Pharmaceutical industry: we will fund introduction of cancer drugs denied to Northern Ireland by anomaly
Published 08/08/2014 | 02:30
The body that represents the pharmaceutical industry has said it would cover the costs of introducing potentially lifesaving cancer drugs to Northern Ireland.
New drugs available in England but not Northern Ireland that could prolong lives would not cost Stormont anything extra, according to the Association of the British Pharmaceutical Industry (ABPI).
It also confirmed to the Belfast Telegraph that it would refund any increase over last year's costs within three months.
Charges would be covered by a five-year pharmaceutical price regulation scheme (PPRS), agreed between the ABPI and the Westminster Government last November. It came into force in January.
The ABPI told the Belfast Telegraph: "Industry payments represent an agreement to fund the growth in the branded medicines bill by companies in the scheme, above 0% in 2014 and 2015, above 1.8% in 2016 and 2017 and above 1.9% in 2018.
"There is no cap or upper limit on industry growth repayments. A core objective in underwriting medicines expenditure is to see this lead to improved patient care, enabling appropriate increased access to branded medicines in all parts of the UK at a time of extreme financial pressure on the NHS."
It added: "The PPRS applies equally to all four UK nations." The SDLP is calling on Health Minister Edwin Poots to end Northern Ireland's postcode lottery on cancer drugs by allowing doctors across the province to prescribe them on the basis of need.
"For many people this is a matter of life and death, while others are running up crippling private medical bills. There is no excuse for delay," SDLP health spokesperson Fearghal McKinney MLA said.
"There is no additional cost involved, these are cancer drugs for free. This affects all branded medicines, not just cancer drugs. There is no reason not to do it.
"Edwin Poots said that last year £1.4m was spent in Northern Ireland on cancer medicines which are readily available in England but are restricted here.
"Assuming our incidence of cancer here is the same as England, the amount that would need to be spent on them is £7m. If that was to happen the industry would refund the additional £5.6m. It is as easy as that."
Up to now Mr Poots has argued he would need a special cancer drugs fund and this cannot be afforded. The minister has suggested a £3 prescription charge could support a £3m NI cancer drugs fund.
He is initiating a review of the current system and until a decision is made, cancer patients are being denied the drugs which could prolong life and would be provided if they were living in England. In some cases patients are paying up to £5,000 privately for a short course of treatment.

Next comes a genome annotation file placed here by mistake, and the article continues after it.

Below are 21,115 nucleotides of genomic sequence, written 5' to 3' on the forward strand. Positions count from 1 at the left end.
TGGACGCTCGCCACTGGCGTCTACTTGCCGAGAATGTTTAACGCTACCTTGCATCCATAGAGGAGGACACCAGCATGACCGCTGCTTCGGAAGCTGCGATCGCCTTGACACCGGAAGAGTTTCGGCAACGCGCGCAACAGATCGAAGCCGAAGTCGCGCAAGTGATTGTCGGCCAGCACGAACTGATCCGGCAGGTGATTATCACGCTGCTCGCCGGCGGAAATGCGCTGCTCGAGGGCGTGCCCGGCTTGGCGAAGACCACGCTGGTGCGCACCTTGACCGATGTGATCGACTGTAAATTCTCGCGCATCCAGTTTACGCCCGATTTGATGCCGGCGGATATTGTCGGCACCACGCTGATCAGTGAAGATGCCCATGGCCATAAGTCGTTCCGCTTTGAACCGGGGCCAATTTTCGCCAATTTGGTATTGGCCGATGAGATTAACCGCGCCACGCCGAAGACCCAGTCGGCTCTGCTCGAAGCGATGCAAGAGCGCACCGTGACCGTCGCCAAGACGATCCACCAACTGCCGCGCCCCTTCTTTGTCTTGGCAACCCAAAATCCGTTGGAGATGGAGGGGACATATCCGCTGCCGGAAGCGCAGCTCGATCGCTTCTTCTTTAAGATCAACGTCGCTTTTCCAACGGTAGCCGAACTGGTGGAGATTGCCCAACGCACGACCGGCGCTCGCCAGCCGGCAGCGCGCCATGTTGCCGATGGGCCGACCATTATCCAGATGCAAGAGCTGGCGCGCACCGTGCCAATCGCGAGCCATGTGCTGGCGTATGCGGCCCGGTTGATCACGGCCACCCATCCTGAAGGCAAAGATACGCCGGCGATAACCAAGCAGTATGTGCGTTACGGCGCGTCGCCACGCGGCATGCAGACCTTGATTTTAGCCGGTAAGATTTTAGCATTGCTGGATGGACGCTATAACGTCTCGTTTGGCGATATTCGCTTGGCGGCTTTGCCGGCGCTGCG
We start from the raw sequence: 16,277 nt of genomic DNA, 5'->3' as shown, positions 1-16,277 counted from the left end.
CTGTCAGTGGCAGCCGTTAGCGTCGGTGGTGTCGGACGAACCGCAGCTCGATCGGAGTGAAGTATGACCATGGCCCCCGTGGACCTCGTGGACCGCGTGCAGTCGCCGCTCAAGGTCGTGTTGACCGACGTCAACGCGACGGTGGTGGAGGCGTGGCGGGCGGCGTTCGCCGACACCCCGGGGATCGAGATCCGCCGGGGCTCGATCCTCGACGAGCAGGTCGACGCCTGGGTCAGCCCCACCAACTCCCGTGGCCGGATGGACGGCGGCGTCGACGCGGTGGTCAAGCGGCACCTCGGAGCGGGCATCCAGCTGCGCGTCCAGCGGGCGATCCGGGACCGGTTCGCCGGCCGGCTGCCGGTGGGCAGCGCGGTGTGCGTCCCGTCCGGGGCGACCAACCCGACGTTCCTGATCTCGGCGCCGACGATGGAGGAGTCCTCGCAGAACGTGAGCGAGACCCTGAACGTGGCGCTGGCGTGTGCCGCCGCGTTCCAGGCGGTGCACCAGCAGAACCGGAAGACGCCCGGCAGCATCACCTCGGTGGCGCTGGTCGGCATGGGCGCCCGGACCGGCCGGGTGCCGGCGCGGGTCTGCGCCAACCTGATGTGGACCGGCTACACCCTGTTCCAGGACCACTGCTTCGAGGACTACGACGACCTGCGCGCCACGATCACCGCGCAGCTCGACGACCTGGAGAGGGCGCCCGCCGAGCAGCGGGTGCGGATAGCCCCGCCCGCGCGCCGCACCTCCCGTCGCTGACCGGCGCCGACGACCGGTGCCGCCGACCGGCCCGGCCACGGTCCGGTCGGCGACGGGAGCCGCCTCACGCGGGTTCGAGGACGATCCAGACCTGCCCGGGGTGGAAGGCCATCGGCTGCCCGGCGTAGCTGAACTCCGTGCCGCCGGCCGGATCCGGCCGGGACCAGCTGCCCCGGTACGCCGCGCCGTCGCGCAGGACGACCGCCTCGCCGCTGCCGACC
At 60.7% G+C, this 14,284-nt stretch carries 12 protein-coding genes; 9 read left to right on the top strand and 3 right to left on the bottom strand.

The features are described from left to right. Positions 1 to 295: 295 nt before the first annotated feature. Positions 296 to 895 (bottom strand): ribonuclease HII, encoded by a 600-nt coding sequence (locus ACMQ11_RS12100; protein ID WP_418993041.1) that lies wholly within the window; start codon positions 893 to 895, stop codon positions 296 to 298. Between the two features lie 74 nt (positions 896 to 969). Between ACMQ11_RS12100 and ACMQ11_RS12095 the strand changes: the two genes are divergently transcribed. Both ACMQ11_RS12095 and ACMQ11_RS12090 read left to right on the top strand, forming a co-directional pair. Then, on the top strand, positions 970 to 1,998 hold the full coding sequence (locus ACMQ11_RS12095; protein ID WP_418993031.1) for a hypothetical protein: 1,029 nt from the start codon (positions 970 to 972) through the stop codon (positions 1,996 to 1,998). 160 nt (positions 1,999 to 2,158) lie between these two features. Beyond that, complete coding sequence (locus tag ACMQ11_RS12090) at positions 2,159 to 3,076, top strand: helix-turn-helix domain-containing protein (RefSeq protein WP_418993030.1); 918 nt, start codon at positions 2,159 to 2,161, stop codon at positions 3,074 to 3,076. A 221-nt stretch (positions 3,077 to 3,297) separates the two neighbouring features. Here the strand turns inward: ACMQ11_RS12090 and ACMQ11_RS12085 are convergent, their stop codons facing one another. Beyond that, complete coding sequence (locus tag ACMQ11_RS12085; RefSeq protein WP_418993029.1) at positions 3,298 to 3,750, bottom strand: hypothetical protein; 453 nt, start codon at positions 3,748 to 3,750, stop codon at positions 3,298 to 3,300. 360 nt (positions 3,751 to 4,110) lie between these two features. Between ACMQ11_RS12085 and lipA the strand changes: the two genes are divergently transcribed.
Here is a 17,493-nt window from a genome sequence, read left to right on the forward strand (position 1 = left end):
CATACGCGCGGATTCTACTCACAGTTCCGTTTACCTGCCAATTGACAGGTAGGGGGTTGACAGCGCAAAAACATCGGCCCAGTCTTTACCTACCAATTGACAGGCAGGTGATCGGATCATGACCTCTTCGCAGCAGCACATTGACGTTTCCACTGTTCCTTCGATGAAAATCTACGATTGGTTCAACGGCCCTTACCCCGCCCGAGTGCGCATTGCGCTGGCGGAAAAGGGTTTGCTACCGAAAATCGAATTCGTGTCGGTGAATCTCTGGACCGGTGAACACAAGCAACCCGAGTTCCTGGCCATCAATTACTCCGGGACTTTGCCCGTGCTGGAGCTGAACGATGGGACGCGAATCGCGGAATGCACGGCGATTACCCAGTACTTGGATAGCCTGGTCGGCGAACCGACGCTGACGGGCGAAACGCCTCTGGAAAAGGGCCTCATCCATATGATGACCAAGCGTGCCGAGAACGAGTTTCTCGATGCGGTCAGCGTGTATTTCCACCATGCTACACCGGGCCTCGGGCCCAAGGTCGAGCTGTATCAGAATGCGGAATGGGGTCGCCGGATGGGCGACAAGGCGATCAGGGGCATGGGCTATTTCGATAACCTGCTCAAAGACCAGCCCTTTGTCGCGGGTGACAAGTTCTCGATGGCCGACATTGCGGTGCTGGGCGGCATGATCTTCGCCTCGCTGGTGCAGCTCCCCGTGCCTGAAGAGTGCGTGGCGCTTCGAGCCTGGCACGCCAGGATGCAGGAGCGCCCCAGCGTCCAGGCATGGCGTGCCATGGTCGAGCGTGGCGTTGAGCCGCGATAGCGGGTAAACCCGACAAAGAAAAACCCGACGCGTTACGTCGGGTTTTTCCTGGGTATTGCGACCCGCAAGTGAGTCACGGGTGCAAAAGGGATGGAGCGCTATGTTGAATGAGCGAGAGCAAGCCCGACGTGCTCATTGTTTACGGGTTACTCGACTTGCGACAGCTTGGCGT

A Department of Health spokeswoman took issue with the ABPI's outline of the scheme. She argued: "The PPRS agreement does not give the health service of each country a guarantee that industry will absorb any growth in spend (as defined in the agreement) above the allowable growth rate in each country's health service. The agreement and 'guarantee' is on a UK basis."
Almost 40 pioneering drugs which are freely available in England are currently restricted in Northern Ireland on grounds of cost. New medicines for cystic fibrosis, multiple sclerosis and other conditions are also affected. Recent research shows that 13 cancer drugs that were freely available in England last year were never used here – and that another 18 were used less frequently.
Questions & answers
Q. What is the Pharmaceutical Price Regulation Scheme?
A. It provides a means for the pharmaceutical industry to make payments to the Government based on the growth of branded medicines.
Q. How is the rebate handed over to the State?
A. Payments are are based on UK-wide sales, and are paid quarterly by the industry to the Department for Health in London.
Q. How much is it worth to the taxpayer?
A. The first payment of £74m for January to March 2014 has been delivered and published. The second quarter’s payments have also been delivered but have not yet been published.
Q. How long does the PPRS scheme run for?
A. It will last for five years, from January 1, 2014 until the end of December 2018.
Q. Are all branded drugs available through the PPRS scheme?
A. The providers of a small number (7%) of branded medicines opted not to participate in the 2014 PPRS and instead to accept a 15% price cut. Other exclusions include exceptional procurements, such as national drugs stockpiles or pandemic preparations, and centrally supplied vaccines. Smaller companies with NHS sales less than £5m are also exempt from the scheme.
Q. Are Scotland and Wales availing of this scheme?
A. Yes, PPRS applies equally to all four UK nations.
Q. Is there a limit on how much the industry will hand over?
A. There is no ‘cap’ or upper limit on industry growth repayments.